Lessons from the Google Employee Walkout

The Federal Supreme Court.

As a result of the Google employee walkout in November, the company has agreed to make changes in its processing of sexual harassment claims. Like Microsoft, Uber and Lyft, Google agreed to no longer require binding arbitration of harassment claims. This means that victims can go to court where they can get a jury trial. Facebook announced a similar policy the next day. Airbnb and eBay also appeared to follow suit.

Google also agreed to publicize the complaints of harassment it receives, and how it resolves them. Specifically, “We will create a new section in our Investigations Report focused on sexual harassment to show the number of substantiated or partially substantiated concerns over time, by function. It will also discuss trends, disciplinary actions taken, and substantiation percentages. We’ll also summarize, in this annual report, the types of behavior we do and do not terminate employees for.”

Although the company should be congratulated for what it did do, it did not agree to take any actions that would have precluded it from giving a $90 million payout to an executive forced to leave the company.

One of the organizers of the walkout, Stephanie Parker, according to the New York Times, “described succinctly the issue of who really paid the price for his sins. At the walkout, she said she asked the crowd: ‘Where do you think Google got that $90 million they used to pay out Andy Rubin? They got it from every time you worked late. Every promotion you didn’t get because they said there’s not enough budget, you have to wait. It’s from every contractor who came to work sick because they have no paid time off. These are conscious decisions that the company is making, and abusers are getting rich off of our hard work. It’s just not fair, and they completely know what they’re doing.’”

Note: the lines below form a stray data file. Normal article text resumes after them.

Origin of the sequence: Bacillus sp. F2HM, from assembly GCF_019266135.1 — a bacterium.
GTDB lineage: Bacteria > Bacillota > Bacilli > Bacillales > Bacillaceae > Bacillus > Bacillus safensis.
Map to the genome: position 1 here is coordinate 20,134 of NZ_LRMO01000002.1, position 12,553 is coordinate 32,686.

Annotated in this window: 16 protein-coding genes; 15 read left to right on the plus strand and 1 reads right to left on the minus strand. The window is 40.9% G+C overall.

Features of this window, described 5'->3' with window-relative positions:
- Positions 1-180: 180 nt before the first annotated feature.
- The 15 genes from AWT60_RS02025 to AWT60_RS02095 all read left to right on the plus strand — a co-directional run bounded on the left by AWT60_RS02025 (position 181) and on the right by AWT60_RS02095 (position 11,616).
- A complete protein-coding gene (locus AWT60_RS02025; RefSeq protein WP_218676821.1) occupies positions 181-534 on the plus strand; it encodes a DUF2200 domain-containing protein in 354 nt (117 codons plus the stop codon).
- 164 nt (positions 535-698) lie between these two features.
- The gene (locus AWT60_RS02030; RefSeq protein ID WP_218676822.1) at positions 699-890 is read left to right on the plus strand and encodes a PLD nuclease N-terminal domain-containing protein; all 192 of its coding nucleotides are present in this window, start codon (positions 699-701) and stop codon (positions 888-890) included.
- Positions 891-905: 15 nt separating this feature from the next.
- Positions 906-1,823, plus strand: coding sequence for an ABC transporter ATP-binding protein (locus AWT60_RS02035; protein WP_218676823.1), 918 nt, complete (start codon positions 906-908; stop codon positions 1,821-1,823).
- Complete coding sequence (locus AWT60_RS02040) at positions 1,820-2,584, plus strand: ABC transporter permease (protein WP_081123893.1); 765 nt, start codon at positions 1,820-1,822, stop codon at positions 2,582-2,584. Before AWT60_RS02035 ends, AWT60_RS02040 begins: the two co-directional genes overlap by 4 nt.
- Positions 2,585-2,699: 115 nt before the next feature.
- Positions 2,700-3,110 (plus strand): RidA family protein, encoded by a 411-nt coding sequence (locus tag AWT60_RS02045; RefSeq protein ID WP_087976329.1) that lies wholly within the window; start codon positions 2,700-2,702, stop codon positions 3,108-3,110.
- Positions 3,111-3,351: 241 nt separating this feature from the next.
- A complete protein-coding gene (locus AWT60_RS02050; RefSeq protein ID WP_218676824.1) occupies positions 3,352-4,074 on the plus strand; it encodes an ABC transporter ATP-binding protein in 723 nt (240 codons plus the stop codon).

Sexual harassment is not an isolated problem. At Fair Measures, we call our harassment prevention program Respectful Workplace. It is not intended to stand alone. It should be part of an organization’s commitment to living its values. As long as any person is treated with disrespect—whether through low pay, lack of promotion, denial of benefits, or misclassification as an independent contractor—harassment will be just another symptom of the problem.

What you should do: Work to root out all forms of disrespect in your workplace. Ensure that every leader takes our Managing within the Law program and every employee attends Respectful Workplace.

Information here is correct at the time it is posted. Case decisions cited here may be reversed. Please do not rely on this information without consulting an attorney first.

2018-12-10T22:11:56+00:00

About the Author:

Rita M. Risser Chai is the founder of Fair Measures. An attorney in California for 20 years and now an attorney in Hawaii, she authored the Prentice Hall book, Stay Out of Court! The Manager’s Guide to Preventing Employee Lawsuits. She developed most of the curriculum used by Fair Measures, created the firm’s first website praised in HR Magazine, and wrote numerous articles on employment law including one on best practice harassment prevention training published in the magazine of the American Society for Training and Development (now ATD). She taught Law and Human Resources at the University of California, Santa Cruz, for eight years, and has presented four times at the annual conventions of the Hawaii Society of Human Resource Management.